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dc.contributor.authorSchuler, Jeanneen_US
dc.date.accessioned2014-06-09T18:28:34Z
dc.date.available2014-06-09T18:28:34Z
dc.date.issued2008-03-19en_US
dc.identifier.otherLectionary number: 259en_US
dc.identifier.urihttp://hdl.handle.net/10504/52097
dc.description.abstractJudas and the Rest of Us|Children are rarely named after that apostle. Judas betrayed Jesus and from that deed the passion unfolds. These companions shared meals and faced danger together. Breaking the bonds of trust, the traitor becomes an outcast and even his name is shunned. "Surely it is not I, Lord" bursts from us all. The raw pain of betrayal seems final.|In Dante's vision of hell, persons are punished in monstrous ways that mimic their sins. In the inferno's depths, almost nothing human remains. All is silent except for the endless flapping of Lucifer's wings that entombs sinners in ice. Dante reserves this frozen state for traitors and names it after Judas, who is being crushed in the monster's jaws.|Let's imagine that Judas was not so different from us. He knew the feel of money from watching over their small treasury. Perhaps he had secret debts or pined for things that would make his eyes dance. In his weakness he made a deal without much thought for the consequences. Jesus' trial and sentence stunned him. This was not what he planned.|As children, we learn that Judas betrayed Jesus twice. Tormented by his fault, Judas was sure that nothing this foul could be forgiven. Love could not stretch this far. Like the unbroken beat of Lucifer's wings, he clung to his guilt and abandoned his friend again.|Jesus turns no one away. He is no stranger to brokenness and is not surprised by failure. We bring emptiness to the table during Holy Week as our prayer. In your presence, we learn how short is the distance from the grotesque to beauty.en_US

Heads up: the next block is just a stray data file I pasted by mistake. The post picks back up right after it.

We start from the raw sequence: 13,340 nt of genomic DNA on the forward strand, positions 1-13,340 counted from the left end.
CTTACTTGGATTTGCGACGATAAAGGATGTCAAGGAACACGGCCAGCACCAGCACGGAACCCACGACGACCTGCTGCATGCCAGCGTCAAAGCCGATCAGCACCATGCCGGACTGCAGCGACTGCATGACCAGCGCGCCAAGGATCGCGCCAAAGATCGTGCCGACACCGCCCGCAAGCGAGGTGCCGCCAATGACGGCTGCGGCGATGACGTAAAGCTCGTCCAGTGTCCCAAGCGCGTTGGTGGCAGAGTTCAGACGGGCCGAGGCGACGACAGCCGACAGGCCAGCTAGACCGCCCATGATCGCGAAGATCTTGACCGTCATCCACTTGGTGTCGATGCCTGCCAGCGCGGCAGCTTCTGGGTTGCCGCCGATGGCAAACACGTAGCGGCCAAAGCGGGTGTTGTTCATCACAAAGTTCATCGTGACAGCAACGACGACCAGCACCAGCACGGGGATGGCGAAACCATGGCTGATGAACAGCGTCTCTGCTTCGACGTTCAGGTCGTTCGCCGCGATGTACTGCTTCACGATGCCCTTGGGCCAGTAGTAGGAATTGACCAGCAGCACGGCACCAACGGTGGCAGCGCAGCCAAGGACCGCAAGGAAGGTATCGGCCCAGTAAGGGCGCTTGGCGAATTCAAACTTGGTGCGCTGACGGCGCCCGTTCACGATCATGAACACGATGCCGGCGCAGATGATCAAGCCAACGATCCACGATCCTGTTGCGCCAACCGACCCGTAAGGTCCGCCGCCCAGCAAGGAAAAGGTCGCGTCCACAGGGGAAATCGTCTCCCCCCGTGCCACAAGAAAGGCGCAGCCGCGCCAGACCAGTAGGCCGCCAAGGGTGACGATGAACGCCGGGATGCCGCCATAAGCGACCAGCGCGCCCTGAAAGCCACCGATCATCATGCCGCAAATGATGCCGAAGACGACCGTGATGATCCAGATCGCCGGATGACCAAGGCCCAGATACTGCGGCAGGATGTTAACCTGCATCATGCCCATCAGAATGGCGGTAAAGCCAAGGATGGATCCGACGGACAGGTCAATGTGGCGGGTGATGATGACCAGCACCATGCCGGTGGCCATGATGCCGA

dc.language.isoen_USen_US
dc.publisherUniversity Ministry, Creighton University.en_US
dc.relation.urihttps://dspace.creighton.edu/xmlui/handle/10504/65092
dc.rightsThese reflections may not be sold or used commercially without permission. Personal or parish use is permitted.en_US
dc.subject.otherHoly Week - Wednesdayen_US
dc.titleReflection for March 19, 2008: Wednesday of Holy Week.en_US
dc.typeEssay
dc.rights.holderUniversity Ministry, Creighton University.en_US
dc.publisher.locationOmaha, Nebraska, United Statesen_US
dc.date.day19en_US
dc.date.year2008en_US
dc.date.monthMarchen_US
dc.program.unitCollege of Arts and Sciencesen_US
dc.program.unitPhilosophyen_US
dc.url.link1http://onlineministries.creighton.edu/CollaborativeMinistry/daily.htmlen_US
dc.contributor.cuauthorSchuler, Jeanne A.en_US
dc.date.daynameWednesdayen_US
dc.date.seasonLenten_US
dc.date.weekHoly Weeken_US
dc.date.weekWeek: 6en_US
dc.relation.nexthttps://dspace.creighton.edu/xmlui/handle/10504/52110
dc.relation.previoushttps://dspace.creighton.edu/xmlui/handle/10504/52084
dc.subject.local1Isaiah 50:4-9aen_US
dc.subject.local2Psalms 69:8-10, 21-22, 31, 33-34en_US
dc.subject.local4Matthew 26:14-25en_US
dc.title.seriesDaily Reflections (Meditations) on the Scriptures from the Roman Catholic Lectionary.en_US
dc.date.cycleYear IIen_US


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  • Daily Reflections Archive
    Reflections written by Creighton University faculty, staff, and administrators on the daily mass readings.

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